“Women never have a half-hour in all their lives (excepting before or after anybody is up in the house) that they can call their own, without fear of offending or of hurting someone”, Florence Nightingale
Florence Nightingale is famous as the woman who developed modern nursing. From May 6-12th we celebrate ‘National Nurses Week’ in honor of her birthday which was on May 12th, 1820. However, her birthday is now also celebrated as ‘International Chronic Fatigue Syndrome and Fibromyalgia Awareness Day. It is thought by many to have fibromyalgia that Ms.Nightingale suffered from most of her adult life.
The critics of Nightingale have speculated that she feigned illnesses, was bi-polar, mentally ill, and suffered from depression, and post-traumatic stress disorder, they were all due to various types of so-called ‘hysteria’ which commonly demeans women and highly sensitive persons. My view is that she developed full-blown fibromyalgia after the trigger of contracting a fever in Crimea while experiencing the horrific hospital and nursing conditions of war. But, it is not as simple as that.
For her to have developed fibromyalgia she needed the following personality and psychological characteristics: a highly sensitive person throughout her life, and plagued with anxieties and past trauma. The war and finally the fever depleted her energy and her overwhelmed central nervous system. She could no longer work as effectively with the anxieties she had faced. While the terms ‘shell shock’ and PTSD seem to be different from fibromyalgia, they are basically of the same anxiety family.
This view is held by many and it fits with my view that fibromyalgia is socially induced, in highly sensitive people (particularly women) whose central nervous system is in a state of chronic hyper-arousal. Dr. Kevin White calls fibromyalgia the ‘Nightingale Disease’, and while I agree that many of the systems within the body eventually break down from this constant state of overstimulation of the CNS, I do not agree with him that it is in and of itself an actual disease, rather a dis-ease.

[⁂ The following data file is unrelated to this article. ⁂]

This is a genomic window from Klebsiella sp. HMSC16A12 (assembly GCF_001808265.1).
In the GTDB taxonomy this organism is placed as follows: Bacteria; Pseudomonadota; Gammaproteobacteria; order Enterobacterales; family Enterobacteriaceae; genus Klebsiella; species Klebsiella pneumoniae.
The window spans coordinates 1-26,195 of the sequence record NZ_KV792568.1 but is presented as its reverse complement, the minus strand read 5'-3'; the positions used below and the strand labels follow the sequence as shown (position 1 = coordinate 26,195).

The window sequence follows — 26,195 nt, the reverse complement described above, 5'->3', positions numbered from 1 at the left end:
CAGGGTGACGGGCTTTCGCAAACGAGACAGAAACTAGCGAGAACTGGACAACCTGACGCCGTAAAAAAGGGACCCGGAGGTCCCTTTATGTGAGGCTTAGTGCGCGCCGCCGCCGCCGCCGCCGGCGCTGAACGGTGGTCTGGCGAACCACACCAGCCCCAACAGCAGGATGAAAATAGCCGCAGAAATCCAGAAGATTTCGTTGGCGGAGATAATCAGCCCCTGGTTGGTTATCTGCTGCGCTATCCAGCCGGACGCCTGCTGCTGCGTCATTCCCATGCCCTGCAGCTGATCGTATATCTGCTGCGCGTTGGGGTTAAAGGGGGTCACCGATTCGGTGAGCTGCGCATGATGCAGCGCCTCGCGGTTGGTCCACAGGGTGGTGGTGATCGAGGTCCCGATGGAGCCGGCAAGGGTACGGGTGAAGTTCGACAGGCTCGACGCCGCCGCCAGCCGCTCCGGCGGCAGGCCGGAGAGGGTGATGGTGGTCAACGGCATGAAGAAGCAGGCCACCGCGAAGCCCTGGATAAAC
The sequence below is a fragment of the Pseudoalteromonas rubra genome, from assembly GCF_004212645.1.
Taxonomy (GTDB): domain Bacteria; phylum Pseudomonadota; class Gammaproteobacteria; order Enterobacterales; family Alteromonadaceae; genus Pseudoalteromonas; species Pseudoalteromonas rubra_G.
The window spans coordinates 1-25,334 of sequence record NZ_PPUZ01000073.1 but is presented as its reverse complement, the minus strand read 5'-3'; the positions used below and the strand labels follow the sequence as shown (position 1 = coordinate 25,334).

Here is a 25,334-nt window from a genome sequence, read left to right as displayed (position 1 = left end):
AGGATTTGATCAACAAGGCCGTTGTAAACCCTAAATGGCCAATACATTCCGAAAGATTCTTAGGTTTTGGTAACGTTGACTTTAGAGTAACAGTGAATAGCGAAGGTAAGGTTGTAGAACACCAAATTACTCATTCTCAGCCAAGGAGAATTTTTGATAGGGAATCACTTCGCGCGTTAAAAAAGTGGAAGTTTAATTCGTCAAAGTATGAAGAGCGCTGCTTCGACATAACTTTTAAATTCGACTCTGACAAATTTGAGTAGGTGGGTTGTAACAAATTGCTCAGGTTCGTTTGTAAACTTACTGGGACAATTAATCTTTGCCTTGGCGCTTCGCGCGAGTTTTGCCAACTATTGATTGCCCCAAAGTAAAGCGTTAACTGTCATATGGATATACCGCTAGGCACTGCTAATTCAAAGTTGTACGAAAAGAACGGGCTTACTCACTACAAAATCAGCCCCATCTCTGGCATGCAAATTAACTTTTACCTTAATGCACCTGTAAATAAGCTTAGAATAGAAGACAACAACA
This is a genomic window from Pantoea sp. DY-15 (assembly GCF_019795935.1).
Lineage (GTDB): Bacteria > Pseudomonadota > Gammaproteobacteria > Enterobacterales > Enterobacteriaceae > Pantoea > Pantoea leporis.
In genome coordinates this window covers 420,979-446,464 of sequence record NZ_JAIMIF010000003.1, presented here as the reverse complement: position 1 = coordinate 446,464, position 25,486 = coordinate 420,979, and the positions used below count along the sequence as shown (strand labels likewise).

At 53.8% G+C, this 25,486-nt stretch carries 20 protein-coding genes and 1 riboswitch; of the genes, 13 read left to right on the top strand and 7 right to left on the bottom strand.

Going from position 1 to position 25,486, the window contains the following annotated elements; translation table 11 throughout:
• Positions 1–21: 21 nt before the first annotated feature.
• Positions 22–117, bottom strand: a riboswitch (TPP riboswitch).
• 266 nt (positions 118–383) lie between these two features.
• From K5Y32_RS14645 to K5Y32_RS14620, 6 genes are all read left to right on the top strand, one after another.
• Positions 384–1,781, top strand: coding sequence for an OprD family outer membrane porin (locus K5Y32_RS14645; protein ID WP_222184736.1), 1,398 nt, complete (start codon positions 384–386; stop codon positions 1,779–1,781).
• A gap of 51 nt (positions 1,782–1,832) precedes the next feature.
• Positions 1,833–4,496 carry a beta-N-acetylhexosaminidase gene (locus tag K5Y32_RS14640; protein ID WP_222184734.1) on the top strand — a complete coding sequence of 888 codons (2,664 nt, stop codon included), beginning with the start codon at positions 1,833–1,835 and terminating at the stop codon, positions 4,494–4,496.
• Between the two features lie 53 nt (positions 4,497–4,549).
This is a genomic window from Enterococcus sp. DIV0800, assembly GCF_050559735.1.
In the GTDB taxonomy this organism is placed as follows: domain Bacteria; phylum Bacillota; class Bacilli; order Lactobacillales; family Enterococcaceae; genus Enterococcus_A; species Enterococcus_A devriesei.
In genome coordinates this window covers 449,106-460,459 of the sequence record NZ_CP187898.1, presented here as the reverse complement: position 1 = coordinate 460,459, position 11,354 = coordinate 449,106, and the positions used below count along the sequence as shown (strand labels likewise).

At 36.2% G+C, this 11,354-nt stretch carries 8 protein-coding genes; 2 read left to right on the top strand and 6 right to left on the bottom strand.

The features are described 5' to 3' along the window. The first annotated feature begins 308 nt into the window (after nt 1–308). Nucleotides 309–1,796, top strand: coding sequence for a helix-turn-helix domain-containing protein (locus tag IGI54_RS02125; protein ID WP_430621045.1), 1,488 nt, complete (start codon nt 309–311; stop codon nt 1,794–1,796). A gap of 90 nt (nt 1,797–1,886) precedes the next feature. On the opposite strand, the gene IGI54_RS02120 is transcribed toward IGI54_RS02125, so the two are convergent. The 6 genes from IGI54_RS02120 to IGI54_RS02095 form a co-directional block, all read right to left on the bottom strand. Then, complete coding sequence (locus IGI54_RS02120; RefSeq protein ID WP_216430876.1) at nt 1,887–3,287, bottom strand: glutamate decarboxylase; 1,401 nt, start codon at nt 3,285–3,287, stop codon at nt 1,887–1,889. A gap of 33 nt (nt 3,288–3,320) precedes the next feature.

However, no one has yet to ‘prove’ any particular theory about fibromyalgia, which is frustrating for both patients and health care providers. We can only continue to speculate, hoping for more concrete answers. Needless to say, I believe my theory is worth contemplating about fibromyalgia and chronic fatigue.
A review of the hundreds of comments I have received over the years on many blogs and other forms of research/interviews I have conducted has been interesting to observe that many of the commentators are nurses.
This fits in with my view that it is caregivers, primarily women, who are highly sensitive, working in highly stressed situations, coupled with anxieties, who often say of their lives that they are ‘burned out’ from a lifetime of caring for others. I continue to be amazed at how many nurses suffer from fibromyalgia brought on by a personal history of stress/anxiety and usually precipitated by a crisis, an accident, surgery, or something as seemingly simple as a root canal!
I refuse to think of Florence Nightingale as a malingerer considering all that she accomplished over her lifetime, like the many women I hear from daily who accomplish so much, caring for others, wanting to make an improvement in the lives of others while continuing to face their own challenges with pain and fatigue.
Today I celebrate nurses.
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